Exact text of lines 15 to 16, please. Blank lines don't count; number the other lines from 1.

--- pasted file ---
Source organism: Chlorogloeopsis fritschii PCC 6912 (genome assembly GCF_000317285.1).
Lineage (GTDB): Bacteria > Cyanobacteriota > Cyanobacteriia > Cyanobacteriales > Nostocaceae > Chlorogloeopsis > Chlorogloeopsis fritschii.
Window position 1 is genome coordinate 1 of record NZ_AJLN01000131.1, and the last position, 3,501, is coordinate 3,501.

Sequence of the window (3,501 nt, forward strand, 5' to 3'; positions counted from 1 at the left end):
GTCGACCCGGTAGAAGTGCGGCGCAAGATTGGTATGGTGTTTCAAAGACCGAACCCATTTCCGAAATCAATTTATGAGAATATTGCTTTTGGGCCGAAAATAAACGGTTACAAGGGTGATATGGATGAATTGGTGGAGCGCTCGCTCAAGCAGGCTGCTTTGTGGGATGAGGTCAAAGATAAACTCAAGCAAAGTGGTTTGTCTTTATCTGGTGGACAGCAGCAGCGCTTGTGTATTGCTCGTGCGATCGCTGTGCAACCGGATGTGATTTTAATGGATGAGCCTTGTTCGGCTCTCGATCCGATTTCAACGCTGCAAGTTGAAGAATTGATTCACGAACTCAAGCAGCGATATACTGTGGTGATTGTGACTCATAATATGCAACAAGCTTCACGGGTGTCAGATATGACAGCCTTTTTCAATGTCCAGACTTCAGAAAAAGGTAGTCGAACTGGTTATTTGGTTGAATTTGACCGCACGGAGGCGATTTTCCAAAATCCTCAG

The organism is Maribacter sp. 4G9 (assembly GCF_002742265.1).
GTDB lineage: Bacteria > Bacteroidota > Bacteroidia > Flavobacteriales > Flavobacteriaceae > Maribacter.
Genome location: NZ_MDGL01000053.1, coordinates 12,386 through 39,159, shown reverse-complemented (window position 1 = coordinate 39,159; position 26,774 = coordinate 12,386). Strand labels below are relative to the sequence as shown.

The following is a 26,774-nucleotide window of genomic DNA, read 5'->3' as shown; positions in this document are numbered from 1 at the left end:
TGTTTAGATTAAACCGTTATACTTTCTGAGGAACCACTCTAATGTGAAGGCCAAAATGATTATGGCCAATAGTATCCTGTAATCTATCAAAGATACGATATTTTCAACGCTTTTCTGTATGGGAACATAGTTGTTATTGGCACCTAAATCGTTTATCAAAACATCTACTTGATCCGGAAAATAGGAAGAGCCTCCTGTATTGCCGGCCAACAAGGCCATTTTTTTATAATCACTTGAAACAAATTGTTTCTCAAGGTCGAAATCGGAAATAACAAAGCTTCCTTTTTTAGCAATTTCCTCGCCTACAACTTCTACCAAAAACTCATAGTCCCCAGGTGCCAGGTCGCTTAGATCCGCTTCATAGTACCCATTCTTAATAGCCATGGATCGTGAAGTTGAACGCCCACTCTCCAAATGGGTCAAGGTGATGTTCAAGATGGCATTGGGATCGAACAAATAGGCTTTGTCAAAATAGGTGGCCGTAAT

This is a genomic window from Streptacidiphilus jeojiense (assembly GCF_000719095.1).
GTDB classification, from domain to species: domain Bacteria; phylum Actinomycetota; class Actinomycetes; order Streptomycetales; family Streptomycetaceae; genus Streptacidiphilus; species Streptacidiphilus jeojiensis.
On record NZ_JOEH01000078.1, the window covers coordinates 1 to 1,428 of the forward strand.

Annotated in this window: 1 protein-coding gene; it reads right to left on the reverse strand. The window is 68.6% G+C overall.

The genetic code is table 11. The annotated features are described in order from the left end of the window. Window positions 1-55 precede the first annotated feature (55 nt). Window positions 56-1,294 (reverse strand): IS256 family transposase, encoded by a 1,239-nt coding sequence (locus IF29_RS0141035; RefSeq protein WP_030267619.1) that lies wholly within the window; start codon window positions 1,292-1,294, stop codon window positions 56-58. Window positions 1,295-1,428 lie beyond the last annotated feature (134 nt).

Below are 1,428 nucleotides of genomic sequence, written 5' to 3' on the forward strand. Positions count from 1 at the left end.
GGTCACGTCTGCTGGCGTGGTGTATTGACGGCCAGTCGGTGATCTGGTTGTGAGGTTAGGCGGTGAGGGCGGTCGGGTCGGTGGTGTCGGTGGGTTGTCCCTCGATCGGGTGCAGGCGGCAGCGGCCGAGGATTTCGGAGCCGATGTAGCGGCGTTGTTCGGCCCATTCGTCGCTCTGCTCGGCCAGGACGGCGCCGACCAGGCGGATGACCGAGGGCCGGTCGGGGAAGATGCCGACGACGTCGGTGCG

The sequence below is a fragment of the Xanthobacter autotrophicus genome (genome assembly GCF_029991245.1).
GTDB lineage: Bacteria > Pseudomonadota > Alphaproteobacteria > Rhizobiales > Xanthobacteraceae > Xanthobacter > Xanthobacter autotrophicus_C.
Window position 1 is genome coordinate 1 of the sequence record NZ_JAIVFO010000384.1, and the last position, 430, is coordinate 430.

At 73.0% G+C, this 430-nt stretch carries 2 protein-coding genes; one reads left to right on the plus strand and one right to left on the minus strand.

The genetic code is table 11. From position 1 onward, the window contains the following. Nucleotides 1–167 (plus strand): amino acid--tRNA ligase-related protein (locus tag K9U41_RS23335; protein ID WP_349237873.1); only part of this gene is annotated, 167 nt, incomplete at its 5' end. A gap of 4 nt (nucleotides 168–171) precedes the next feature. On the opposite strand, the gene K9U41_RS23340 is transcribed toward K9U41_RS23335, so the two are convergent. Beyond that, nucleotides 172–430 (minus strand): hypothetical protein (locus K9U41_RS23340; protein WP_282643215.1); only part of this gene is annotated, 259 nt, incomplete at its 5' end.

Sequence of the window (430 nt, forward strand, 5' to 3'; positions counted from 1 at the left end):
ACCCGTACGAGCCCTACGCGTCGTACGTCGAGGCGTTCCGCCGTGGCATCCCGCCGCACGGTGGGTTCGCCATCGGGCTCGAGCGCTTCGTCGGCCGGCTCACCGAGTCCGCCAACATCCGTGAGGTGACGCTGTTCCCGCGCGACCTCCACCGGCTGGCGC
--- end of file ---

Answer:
The genetic code is table 11. The annotated features are described in order from the left end of the window. Window positions 1-55 precede the first annotated feature (55 nt). Window positions 56-1,294 (reverse strand): IS256 family transposase, encoded by a 1,239-nt coding sequence (locus IF29_RS0141035; RefSeq protein WP_030267619.1) that lies wholly within the window; start codon window positions 1,292-1,294, stop codon window positions 56-58. Window positions 1,295-1,428 lie beyond the last annotated feature (134 nt).

Below are 1,428 nucleotides of genomic sequence, written 5' to 3' on the forward strand. Positions count from 1 at the left end.